I don’t know much about Erin Andrews’ resume. But I would be willing to guess her experience is not that different from mine, in that I fell in love with one sport (baseball) and then had to learn more about other sports once I started writing for the Metro. I think the difference between Erin Andrews, me, and a man in the same situation is that the man would never want to admit that he had been relatively ignorant about anything because he’d think it was a sign of weakness. Similarly, Mike Nadel and some of his beat writer buddies seem to view friendliness as a sign of unprofessionalism. (Though I wonder if Andrews had been smiling at him, whether he would have still felt that way.) Do they accuse Peter Gammons of the same because he gets friendly with the players he covers? If so, I must have missed that column. (And also the ensuing firestorm about how Gammons only got hired because of his dashing shock of glossy white hair and the way his pecs look in those polos.) Of course, *now* they’re saying it’s a gender-neutral criticism. But they can’t legitimately say that when half the column is filled with gender-specific criticisms.

    (It was really hard for me not to pick apart his lame-ass column line by line. “She’s clearly not afraid to flaunt it”—oh, should she be afraid? Does Nadel want to live in an America in which women ARE afraid to flaunt it? Maybe he should just move to Iran, then. “She could get interviews wearing a burlap sack”—oh, and now a burlap sack is his idea of appropriate professional attire? I see how it is. Jerk.)

    Re: Watney. I actually enjoy Heidi Watney’s work. She doesn’t seem totally comfortable on-camera yet, but I think her questions are solid. (For those of you who aren’t Red Sox fans, Watney is the new Sox sideline reporter.) And I have to shamefacedly admit, when I heard that Tina Cervasio was going to be replaced by a former beauty queen, I did greet the news with skepticism. I am susceptible to the stereotypes too…I just try to notice when I’m being an ass so it doesn’t slip out in public. (Maybe Mike Nadel should try that approach next time.)

    I’m not sure why women are so hard on each other, but I think it has a lot to do with insecurity—not jealousy. The difference there is that I think the reporters who are NOT stunningly beautiful think (and rightly so) that they are at a disadvantage in terms of getting the best on-camera jobs. But instead of blaming sexism, they blame the babe who did get the job, and tell themselves she must have done something unethical to get it. Plus, since women are still a clear second class when it comes to pro sports, there’s a lot of competition to prove yourself—to be “one of the guys,” to fret about how “professional” you seem, to assert your qualifications. And such insecurity is understandable, with the drubbing women in any way involved with pro sports end up taking. But the upshot is that we end up dividing ourselves from each other in our attempts to prove that we fit in, that we’re not one of the so-called floozies, which only ends up reinforcing the system that pisses all off so much (it’s the Madonna/Whore thing all over again). The comments made by Trenni Kuznierek struck me in this regard. “When the talk of the day is not the game, but how high a hemline is, that is a problem,” she said. I agree—but I think the problem is with Nadel, who made it the talk of the day. Kuznierek seems to feel very conflicted about her own job, as she goes on to say, “I realize that part of our job as female reporters is to look good. I’m not an idiot and I know our gender is part of the reason we’re employed.” She went on to say, “As for Mike Nadel’s column, it was refreshing to see someone hold her accountable….I know she’s hotter than me. But, she’d still be better looking in a professional outfit, not just in glorified lingerie.” At this point, I was just flabbergasted. Accountable? For what?! Glorified lingerie?!?! A cap-sleeve dress and thick belt haven’t been considered lingerie since the 19th century. But the kicker is yet to come:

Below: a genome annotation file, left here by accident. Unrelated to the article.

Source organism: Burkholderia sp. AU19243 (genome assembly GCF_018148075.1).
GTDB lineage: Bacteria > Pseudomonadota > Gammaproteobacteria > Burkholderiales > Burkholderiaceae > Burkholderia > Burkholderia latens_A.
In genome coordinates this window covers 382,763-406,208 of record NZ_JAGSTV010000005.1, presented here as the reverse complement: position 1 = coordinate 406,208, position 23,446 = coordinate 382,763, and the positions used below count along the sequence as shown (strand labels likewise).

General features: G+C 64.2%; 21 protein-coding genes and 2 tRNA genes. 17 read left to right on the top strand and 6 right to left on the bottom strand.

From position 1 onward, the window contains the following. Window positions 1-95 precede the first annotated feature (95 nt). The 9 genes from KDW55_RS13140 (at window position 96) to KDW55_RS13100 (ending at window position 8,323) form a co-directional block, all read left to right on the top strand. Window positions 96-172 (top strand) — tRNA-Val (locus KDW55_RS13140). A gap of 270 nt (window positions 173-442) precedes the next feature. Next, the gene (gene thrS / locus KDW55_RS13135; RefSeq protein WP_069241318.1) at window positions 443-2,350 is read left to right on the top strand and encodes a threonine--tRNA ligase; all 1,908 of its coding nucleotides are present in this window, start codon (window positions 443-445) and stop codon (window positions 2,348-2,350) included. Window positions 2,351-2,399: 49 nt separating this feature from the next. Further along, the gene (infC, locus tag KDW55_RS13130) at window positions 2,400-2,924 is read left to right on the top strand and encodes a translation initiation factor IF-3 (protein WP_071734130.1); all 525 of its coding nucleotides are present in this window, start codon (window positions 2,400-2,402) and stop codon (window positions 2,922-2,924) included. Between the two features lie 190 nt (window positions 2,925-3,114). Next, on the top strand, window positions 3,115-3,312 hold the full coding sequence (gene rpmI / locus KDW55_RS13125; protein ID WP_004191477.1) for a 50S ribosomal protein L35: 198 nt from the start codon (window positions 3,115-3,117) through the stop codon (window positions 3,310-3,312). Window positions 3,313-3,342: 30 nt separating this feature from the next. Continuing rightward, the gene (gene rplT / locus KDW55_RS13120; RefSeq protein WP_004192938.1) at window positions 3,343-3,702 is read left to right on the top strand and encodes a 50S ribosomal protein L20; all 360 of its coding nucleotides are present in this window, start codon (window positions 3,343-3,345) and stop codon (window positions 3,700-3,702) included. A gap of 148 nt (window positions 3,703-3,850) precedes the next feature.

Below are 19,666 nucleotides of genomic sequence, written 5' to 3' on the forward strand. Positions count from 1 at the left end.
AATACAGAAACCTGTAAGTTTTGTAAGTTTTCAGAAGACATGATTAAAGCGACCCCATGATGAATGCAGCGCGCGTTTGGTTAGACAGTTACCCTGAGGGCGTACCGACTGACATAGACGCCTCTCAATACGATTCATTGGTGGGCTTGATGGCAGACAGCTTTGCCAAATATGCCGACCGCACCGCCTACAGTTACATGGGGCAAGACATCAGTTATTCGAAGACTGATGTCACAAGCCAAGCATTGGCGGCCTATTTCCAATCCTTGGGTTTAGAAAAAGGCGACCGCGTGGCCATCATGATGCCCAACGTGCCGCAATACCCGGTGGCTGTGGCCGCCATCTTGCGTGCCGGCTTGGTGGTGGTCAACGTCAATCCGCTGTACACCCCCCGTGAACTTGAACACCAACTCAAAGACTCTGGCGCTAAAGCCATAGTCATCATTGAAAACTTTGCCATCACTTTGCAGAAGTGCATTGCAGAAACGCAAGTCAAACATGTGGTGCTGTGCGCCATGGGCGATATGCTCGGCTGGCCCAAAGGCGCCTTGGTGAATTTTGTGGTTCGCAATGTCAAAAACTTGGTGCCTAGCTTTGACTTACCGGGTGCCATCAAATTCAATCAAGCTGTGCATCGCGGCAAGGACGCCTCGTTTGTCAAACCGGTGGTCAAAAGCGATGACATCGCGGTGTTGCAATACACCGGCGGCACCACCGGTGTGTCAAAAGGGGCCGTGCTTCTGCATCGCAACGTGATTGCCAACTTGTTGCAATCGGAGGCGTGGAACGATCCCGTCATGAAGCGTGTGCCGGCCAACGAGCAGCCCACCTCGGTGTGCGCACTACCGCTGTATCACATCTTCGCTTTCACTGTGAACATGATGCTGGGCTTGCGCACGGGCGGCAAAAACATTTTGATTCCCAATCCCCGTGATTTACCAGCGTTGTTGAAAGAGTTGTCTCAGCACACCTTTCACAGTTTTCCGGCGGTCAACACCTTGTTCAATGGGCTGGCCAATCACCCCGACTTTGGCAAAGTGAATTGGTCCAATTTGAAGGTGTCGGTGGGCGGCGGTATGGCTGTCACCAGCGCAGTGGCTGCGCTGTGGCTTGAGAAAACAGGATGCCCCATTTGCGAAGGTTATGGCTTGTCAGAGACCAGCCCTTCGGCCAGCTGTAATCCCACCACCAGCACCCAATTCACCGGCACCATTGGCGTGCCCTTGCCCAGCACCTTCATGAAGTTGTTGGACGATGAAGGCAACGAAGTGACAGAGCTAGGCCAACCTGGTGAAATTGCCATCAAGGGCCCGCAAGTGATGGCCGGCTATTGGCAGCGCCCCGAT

“As a female in the same business, I wish she’d realize how damaging it is to an entire gender when she carries herself in that manner. It sets us all back to a time where female sports reporters were all seen as husband hunters who were only in the business to catch a cheap glance. “I think this market with me, Jen, Jessie Garcia (of Channel 4) and Stephanie Sutton (Channel 12) proves that theory wrong, but stories like these mean we all have to work harder to regain that trust.”

    Regain whose trust? The trust of sexist people who don’t think women belong in the clubhouse anyway? I am really disturbed by the apparent need to divide the “real” female reporters from the “floozy” ones, and the apparently paradoxical need to ascribe catastrophic, gender-encompassing consequences to the (mundane) actions of one individual.

  16. Hmm … even this happens.